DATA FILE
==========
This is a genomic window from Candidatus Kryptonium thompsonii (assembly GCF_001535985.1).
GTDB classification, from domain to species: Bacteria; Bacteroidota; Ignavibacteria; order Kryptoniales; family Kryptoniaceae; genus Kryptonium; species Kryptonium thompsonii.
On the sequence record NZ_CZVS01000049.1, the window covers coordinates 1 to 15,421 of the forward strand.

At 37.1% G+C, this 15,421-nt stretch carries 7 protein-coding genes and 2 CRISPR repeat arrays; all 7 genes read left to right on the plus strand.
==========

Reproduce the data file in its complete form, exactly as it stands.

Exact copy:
This is a genomic window from Candidatus Kryptonium thompsonii (assembly GCF_001535985.1).
GTDB classification, from domain to species: Bacteria; Bacteroidota; Ignavibacteria; order Kryptoniales; family Kryptoniaceae; genus Kryptonium; species Kryptonium thompsonii.
On the sequence record NZ_CZVS01000049.1, the window covers coordinates 1 to 15,421 of the forward strand.

At 37.1% G+C, this 15,421-nt stretch carries 7 protein-coding genes and 2 CRISPR repeat arrays; all 7 genes read left to right on the plus strand.